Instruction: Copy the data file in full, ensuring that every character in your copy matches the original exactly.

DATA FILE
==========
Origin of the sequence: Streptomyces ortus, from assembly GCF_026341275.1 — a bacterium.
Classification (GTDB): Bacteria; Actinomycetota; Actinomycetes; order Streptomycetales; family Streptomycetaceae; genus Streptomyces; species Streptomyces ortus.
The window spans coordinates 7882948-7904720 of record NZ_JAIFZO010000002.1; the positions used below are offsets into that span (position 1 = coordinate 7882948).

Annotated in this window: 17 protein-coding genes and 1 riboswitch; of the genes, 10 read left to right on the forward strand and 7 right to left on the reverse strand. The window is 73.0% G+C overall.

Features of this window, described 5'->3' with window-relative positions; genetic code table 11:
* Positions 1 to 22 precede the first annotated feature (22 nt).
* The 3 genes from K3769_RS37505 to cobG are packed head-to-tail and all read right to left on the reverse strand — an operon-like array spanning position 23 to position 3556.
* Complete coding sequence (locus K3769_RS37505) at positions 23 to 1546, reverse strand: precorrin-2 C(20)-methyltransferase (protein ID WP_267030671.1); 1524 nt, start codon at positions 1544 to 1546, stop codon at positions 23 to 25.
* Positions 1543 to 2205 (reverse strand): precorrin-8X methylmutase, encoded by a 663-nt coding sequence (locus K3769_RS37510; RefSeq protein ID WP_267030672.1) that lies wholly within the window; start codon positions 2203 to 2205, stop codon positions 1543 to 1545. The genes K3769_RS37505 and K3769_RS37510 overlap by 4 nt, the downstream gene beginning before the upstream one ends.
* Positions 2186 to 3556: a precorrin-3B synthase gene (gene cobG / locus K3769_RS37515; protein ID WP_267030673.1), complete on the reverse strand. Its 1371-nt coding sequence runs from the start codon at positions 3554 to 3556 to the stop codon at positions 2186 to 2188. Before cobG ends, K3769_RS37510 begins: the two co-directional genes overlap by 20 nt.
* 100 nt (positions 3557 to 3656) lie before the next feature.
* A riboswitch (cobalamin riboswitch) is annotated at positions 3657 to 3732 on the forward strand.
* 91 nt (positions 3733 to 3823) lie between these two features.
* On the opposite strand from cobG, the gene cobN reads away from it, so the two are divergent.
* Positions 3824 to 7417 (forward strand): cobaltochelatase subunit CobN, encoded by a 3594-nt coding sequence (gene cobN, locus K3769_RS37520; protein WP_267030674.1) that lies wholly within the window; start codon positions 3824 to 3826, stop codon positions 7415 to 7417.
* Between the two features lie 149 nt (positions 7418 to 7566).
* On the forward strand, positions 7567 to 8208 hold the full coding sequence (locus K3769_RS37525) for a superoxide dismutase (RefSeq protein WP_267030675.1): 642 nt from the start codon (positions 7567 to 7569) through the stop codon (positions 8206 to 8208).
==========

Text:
Origin of the sequence: Streptomyces ortus, from assembly GCF_026341275.1 — a bacterium.
Classification (GTDB): Bacteria; Actinomycetota; Actinomycetes; order Streptomycetales; family Streptomycetaceae; genus Streptomyces; species Streptomyces ortus.
The window spans coordinates 7882948-7904720 of record NZ_JAIFZO010000002.1; the positions used below are offsets into that span (position 1 = coordinate 7882948).

Annotated in this window: 17 protein-coding genes and 1 riboswitch; of the genes, 10 read left to right on the forward strand and 7 right to left on the reverse strand. The window is 73.0% G+C overall.

Features of this window, described 5'->3' with window-relative positions; genetic code table 11:
* Positions 1 to 22 precede the first annotated feature (22 nt).
* The 3 genes from K3769_RS37505 to cobG are packed head-to-tail and all read right to left on the reverse strand — an operon-like array spanning position 23 to position 3556.
* Complete coding sequence (locus K3769_RS37505) at positions 23 to 1546, reverse strand: precorrin-2 C(20)-methyltransferase (protein ID WP_267030671.1); 1524 nt, start codon at positions 1544 to 1546, stop codon at positions 23 to 25.
* Positions 1543 to 2205 (reverse strand): precorrin-8X methylmutase, encoded by a 663-nt coding sequence (locus K3769_RS37510; RefSeq protein ID WP_267030672.1) that lies wholly within the window; start codon positions 2203 to 2205, stop codon positions 1543 to 1545. The genes K3769_RS37505 and K3769_RS37510 overlap by 4 nt, the downstream gene beginning before the upstream one ends.
* Positions 2186 to 3556: a precorrin-3B synthase gene (gene cobG / locus K3769_RS37515; protein ID WP_267030673.1), complete on the reverse strand. Its 1371-nt coding sequence runs from the start codon at positions 3554 to 3556 to the stop codon at positions 2186 to 2188. Before cobG ends, K3769_RS37510 begins: the two co-directional genes overlap by 20 nt.
* 100 nt (positions 3557 to 3656) lie before the next feature.
* A riboswitch (cobalamin riboswitch) is annotated at positions 3657 to 3732 on the forward strand.
* 91 nt (positions 3733 to 3823) lie between these two features.
* On the opposite strand from cobG, the gene cobN reads away from it, so the two are divergent.
* Positions 3824 to 7417 (forward strand): cobaltochelatase subunit CobN, encoded by a 3594-nt coding sequence (gene cobN, locus K3769_RS37520; protein WP_267030674.1) that lies wholly within the window; start codon positions 3824 to 3826, stop codon positions 7415 to 7417.
* Between the two features lie 149 nt (positions 7418 to 7566).
* On the forward strand, positions 7567 to 8208 hold the full coding sequence (locus K3769_RS37525) for a superoxide dismutase (RefSeq protein WP_267030675.1): 642 nt from the start codon (positions 7567 to 7569) through the stop codon (positions 8206 to 8208).